Teens Turn On, Tune In

Teens Turn On, Tune In

Local high school students can use Internet radio station instead of drugs, violence.

A nonprofit organization in Centreville is making waves at high schools around the area, providing an outlet for creative expression through a student-based Internet radio station. Arts & Education in Concert (AEIC) was first started by Centreville native Jeff Kaye as a musical side project, which then blossomed into an alternate means for keeping kids away from drugs and crime.

"I'VE CONDUCTED dialogues with students and asked them why they begin to use drugs," said Kaye, the president of AEIC. "Do you know the No. 1 answer? Boredom. So we tell the schools: We are giving you a radio station to broadcast whatever you want. Students can broadcast music, poetry, or if [students] want to broadcast a show that compares the fashion of Latin America to the fashion of Western Europe, then they can do that too."

The concept for AEIC was inspired by Kaye's difficult upbringing — one which was rife with drugs and violence on the outskirts of Southeast, D.C. — and in 1995 he decided to begin the program that would help kids from being led astray by negative influences.

"I went to [the National Institute of Health] and asked 'What works?'" said Kaye. "They said the best deterrent is to involve kids — whether it's in music, dance, poetry, athletics — and a high percentage of kids who are involved in activities tend to stay away from drugs and violence. [AEIC] lets kids speak out and be heard."

AEIC is currently the only nonprofit organization that harnesses online radio as a mouthpiece for the youth, offering looped recordings of all of their music on its Web site, which is broadcast from the Centreville headquarters on Northbourne Drive. Online radio empowers high school students in several ways: in addition to allowing students to create and develop ideas for the radio programming, it endows them with a global voice, spanning the far reaches of the planet with their message.

Sean Russell, who grew up and currently resides in the heart of Centreville, is the director of technology for AEIC. "When we began the program we had about a thousand weekly hits (visits to the Web site)," said Russell, who produces much of the Web site's audio programming using computer-based music software. "Now we have the capacity for up to 10,000 people to listen at once and we expect that we will have to expand our bandwidth pretty soon [to accommodate the increasing traffic on the Web site]."

Russell manages AEIC's five streaming audio stations, one of which is updated daily with contributions from local high school artists. Another channel features a two-hour program that he created after spending a week amongst the high school population of South Lakes. "We took microphones into the cafeteria and had beat-box competitions, we sat in the lecture hall and recorded a session with Congressman Tom Davis and listened to SGA meetings," said Russell, whose programming block captures the aural gamut of the extracurricular high school experience.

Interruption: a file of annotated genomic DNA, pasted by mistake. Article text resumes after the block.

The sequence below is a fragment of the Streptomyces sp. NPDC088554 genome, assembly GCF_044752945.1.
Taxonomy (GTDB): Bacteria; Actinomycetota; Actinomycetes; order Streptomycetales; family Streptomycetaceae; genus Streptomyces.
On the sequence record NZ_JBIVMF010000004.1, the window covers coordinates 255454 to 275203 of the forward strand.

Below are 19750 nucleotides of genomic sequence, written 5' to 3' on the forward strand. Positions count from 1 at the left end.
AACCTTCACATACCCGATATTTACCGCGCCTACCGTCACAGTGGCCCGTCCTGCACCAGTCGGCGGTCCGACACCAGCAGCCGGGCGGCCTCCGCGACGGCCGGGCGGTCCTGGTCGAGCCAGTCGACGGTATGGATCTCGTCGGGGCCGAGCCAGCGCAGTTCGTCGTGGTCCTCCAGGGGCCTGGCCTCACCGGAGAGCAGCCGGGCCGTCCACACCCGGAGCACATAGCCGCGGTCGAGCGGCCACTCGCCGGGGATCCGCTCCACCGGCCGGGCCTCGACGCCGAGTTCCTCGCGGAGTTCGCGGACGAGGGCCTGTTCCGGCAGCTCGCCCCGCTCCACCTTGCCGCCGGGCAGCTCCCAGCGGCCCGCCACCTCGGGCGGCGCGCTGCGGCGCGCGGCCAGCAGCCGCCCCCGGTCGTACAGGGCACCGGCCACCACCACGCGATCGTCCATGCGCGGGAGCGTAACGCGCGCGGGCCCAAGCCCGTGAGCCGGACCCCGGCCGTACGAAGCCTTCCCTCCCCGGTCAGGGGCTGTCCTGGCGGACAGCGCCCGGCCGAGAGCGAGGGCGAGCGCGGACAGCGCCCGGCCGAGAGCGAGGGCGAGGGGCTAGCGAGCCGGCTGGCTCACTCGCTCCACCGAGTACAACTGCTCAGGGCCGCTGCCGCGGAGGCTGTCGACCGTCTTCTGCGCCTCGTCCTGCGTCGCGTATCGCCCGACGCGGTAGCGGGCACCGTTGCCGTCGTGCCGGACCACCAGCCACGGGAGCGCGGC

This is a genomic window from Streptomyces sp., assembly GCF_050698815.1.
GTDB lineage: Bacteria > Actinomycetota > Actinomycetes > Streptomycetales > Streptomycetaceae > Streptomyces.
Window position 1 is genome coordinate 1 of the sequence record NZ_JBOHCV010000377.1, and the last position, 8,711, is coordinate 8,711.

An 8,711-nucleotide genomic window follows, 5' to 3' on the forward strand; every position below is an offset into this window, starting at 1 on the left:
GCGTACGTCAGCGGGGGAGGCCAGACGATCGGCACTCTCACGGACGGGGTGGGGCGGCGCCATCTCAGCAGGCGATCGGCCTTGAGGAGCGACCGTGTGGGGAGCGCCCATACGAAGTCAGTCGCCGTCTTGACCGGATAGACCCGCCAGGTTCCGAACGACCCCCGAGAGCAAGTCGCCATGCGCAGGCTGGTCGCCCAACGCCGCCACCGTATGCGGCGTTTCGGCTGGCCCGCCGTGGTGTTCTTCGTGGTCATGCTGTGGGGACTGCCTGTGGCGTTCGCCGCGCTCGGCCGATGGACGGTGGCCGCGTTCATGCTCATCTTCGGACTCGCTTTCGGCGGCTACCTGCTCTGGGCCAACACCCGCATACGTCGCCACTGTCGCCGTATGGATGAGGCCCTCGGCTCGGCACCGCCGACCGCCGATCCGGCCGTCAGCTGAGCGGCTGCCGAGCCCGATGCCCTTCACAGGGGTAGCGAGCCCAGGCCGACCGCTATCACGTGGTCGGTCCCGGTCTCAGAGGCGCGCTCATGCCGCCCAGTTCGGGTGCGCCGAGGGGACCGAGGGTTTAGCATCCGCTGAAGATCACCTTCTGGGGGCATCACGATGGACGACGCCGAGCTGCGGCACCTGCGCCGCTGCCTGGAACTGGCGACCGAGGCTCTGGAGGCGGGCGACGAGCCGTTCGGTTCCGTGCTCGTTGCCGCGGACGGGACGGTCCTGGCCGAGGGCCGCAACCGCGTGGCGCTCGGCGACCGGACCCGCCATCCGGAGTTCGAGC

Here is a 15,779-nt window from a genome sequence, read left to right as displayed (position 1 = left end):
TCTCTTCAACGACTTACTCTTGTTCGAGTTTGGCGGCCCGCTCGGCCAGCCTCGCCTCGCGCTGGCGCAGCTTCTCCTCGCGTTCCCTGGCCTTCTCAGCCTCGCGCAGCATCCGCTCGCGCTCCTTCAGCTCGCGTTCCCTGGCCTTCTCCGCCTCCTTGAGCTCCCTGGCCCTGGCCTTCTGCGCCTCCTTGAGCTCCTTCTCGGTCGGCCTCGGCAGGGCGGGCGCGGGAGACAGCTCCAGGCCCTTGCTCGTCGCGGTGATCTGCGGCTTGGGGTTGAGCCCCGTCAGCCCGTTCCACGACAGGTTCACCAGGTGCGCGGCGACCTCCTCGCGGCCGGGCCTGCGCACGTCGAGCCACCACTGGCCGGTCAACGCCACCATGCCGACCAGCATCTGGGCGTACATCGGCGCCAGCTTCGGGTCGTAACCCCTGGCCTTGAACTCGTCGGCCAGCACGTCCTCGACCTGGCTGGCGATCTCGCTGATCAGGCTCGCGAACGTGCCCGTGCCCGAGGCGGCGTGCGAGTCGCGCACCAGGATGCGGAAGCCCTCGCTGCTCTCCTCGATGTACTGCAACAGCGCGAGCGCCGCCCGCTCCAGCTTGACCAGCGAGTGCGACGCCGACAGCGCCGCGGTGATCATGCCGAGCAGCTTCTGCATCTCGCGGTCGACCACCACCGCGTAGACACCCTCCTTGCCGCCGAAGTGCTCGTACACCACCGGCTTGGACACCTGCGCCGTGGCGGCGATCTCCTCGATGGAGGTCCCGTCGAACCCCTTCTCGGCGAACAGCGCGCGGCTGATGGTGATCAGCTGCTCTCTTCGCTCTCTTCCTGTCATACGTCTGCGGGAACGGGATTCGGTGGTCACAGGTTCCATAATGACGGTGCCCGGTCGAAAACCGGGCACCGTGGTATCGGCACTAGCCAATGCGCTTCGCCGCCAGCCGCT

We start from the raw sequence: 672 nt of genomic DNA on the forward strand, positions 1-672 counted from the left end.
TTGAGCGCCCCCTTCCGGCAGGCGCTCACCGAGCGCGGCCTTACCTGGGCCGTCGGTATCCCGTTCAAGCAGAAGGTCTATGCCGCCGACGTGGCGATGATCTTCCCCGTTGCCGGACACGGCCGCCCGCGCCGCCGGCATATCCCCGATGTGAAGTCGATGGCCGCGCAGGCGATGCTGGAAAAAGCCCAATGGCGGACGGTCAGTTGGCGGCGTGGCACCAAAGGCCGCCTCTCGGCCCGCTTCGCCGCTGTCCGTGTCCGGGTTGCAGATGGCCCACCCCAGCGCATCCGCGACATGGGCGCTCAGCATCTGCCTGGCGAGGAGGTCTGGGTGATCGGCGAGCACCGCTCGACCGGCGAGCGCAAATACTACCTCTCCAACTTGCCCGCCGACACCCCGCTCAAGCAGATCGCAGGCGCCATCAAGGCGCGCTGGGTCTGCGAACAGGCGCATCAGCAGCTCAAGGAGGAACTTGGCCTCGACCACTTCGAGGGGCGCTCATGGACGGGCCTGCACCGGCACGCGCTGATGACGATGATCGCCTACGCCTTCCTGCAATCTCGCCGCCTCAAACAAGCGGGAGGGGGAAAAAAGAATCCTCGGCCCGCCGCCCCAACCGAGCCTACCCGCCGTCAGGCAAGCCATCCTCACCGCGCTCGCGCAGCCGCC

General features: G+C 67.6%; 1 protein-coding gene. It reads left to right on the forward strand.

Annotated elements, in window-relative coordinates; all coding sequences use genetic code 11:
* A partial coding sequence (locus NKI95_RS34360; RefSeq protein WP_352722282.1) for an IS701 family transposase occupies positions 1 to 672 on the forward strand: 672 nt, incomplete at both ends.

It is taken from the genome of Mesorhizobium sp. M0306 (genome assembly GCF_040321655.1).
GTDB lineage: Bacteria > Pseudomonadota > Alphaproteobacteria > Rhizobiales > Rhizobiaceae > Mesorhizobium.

FOR SOME students, AEIC's Internet radio station teaches them about broadcast media while they hone their artistic trades. Lauri Greene, a musician entering her senior year at South Lakes High School, uses creative expression as a channel for life's stresses and she encourages her listeners to find a positive outlet of their own.

"Music was a way for me to medicate myself emotionally and get back the balance that was sorely needed," said Greene, one of the artists featured on the AEIC Web site (www.aeconcert.org).

Greene's musical performances are prefaced by a personal message to her audience, in which she shares how her craft helps her remain drug free through practicing her artistry and staying productive. She and Kaye have remained close through the years and Greene now interns at AEIC's Centreville office.

In preventing drug use among high school-age students, Kaye understands the importance of open communication. He encourages the featured artists on the AEIC station to convey, in their own words, how creative expression can influence others to avoid drug use and crime.

In the latter years, Kaye's program has become more diverse in its scope, expanding beyond the Internet. Recently AEIC conducted a "Poetry Slam" at the MCI Center in downtown Washington and sponsored Q&A sessions at various high schools with Rep. Tom Davis, with whom Kaye credits for assisting in AEIC's vitality.

Kaye plans to expand AEIC and he has organized a county-wide "Battle of the Bands" to provide a platform for student musicians. For high schools that are interested in becoming involved in AEIC Kaye urges them to contact him, insisting that given the proper resources, those who seek his collaboration shall find it.

In the meantime, Kaye will continue to conduct open forums at local high schools, which he often finds to be therapeutic for students. "Just the process of being in a group was healing for these kids," said Kaye. "The collective experience … [and] talking about their own problems almost completely lifted the burden."